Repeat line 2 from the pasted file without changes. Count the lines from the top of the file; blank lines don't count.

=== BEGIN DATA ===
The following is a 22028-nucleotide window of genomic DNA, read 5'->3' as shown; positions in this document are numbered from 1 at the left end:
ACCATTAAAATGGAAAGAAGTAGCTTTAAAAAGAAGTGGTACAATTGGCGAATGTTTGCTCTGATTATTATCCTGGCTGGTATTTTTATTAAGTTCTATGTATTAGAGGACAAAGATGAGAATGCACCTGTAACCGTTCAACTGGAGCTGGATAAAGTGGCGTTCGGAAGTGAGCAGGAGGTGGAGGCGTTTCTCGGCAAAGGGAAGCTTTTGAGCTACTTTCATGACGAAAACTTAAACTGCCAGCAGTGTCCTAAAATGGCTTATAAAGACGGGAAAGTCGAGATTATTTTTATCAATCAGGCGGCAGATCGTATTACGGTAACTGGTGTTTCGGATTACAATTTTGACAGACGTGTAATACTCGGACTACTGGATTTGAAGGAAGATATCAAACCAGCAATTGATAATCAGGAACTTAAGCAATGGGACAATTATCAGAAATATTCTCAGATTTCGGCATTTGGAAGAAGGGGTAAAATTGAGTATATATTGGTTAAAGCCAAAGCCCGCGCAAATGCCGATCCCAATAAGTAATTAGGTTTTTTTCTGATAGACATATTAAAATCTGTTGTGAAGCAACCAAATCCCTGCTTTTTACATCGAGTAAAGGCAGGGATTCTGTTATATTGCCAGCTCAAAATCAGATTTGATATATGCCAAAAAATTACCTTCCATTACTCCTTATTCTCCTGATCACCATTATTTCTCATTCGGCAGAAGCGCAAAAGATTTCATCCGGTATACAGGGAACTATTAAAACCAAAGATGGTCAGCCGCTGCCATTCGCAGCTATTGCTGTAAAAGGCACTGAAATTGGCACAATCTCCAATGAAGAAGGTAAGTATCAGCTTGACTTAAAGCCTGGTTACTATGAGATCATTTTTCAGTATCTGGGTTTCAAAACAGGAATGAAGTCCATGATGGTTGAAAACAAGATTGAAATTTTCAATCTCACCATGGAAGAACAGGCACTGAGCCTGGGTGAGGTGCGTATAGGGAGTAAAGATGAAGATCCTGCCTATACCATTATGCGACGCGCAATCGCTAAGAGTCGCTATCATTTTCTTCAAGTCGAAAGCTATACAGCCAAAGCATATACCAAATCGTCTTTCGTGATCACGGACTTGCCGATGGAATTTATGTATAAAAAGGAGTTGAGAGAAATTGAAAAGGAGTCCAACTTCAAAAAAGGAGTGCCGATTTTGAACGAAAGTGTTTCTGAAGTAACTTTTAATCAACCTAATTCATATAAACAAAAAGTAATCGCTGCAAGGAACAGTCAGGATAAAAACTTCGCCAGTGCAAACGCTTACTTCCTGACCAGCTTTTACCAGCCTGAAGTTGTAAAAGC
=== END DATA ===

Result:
ACCATTAAAATGGAAAGAAGTAGCTTTAAAAAGAAGTGGTACAATTGGCGAATGTTTGCTCTGATTATTATCCTGGCTGGTATTTTTATTAAGTTCTATGTATTAGAGGACAAAGATGAGAATGCACCTGTAACCGTTCAACTGGAGCTGGATAAAGTGGCGTTCGGAAGTGAGCAGGAGGTGGAGGCGTTTCTCGGCAAAGGGAAGCTTTTGAGCTACTTTCATGACGAAAACTTAAACTGCCAGCAGTGTCCTAAAATGGCTTATAAAGACGGGAAAGTCGAGATTATTTTTATCAATCAGGCGGCAGATCGTATTACGGTAACTGGTGTTTCGGATTACAATTTTGACAGACGTGTAATACTCGGACTACTGGATTTGAAGGAAGATATCAAACCAGCAATTGATAATCAGGAACTTAAGCAATGGGACAATTATCAGAAATATTCTCAGATTTCGGCATTTGGAAGAAGGGGTAAAATTGAGTATATATTGGTTAAAGCCAAAGCCCGCGCAAATGCCGATCCCAATAAGTAATTAGGTTTTTTTCTGATAGACATATTAAAATCTGTTGTGAAGCAACCAAATCCCTGCTTTTTACATCGAGTAAAGGCAGGGATTCTGTTATATTGCCAGCTCAAAATCAGATTTGATATATGCCAAAAAATTACCTTCCATTACTCCTTATTCTCCTGATCACCATTATTTCTCATTCGGCAGAAGCGCAAAAGATTTCATCCGGTATACAGGGAACTATTAAAACCAAAGATGGTCAGCCGCTGCCATTCGCAGCTATTGCTGTAAAAGGCACTGAAATTGGCACAATCTCCAATGAAGAAGGTAAGTATCAGCTTGACTTAAAGCCTGGTTACTATGAGATCATTTTTCAGTATCTGGGTTTCAAAACAGGAATGAAGTCCATGATGGTTGAAAACAAGATTGAAATTTTCAATCTCACCATGGAAGAACAGGCACTGAGCCTGGGTGAGGTGCGTATAGGGAGTAAAGATGAAGATCCTGCCTATACCATTATGCGACGCGCAATCGCTAAGAGTCGCTATCATTTTCTTCAAGTCGAAAGCTATACAGCCAAAGCATATACCAAATCGTCTTTCGTGATCACGGACTTGCCGATGGAATTTATGTATAAAAAGGAGTTGAGAGAAATTGAAAAGGAGTCCAACTTCAAAAAAGGAGTGCCGATTTTGAACGAAAGTGTTTCTGAAGTAACTTTTAATCAACCTAATTCATATAAACAAAAAGTAATCGCTGCAAGGAACAGTCAGGATAAAAACTTCGCCAGTGCAAACGCTTACTTCCTGACCAGCTTTTACCAGCCTGAAGTTGTAAAAGC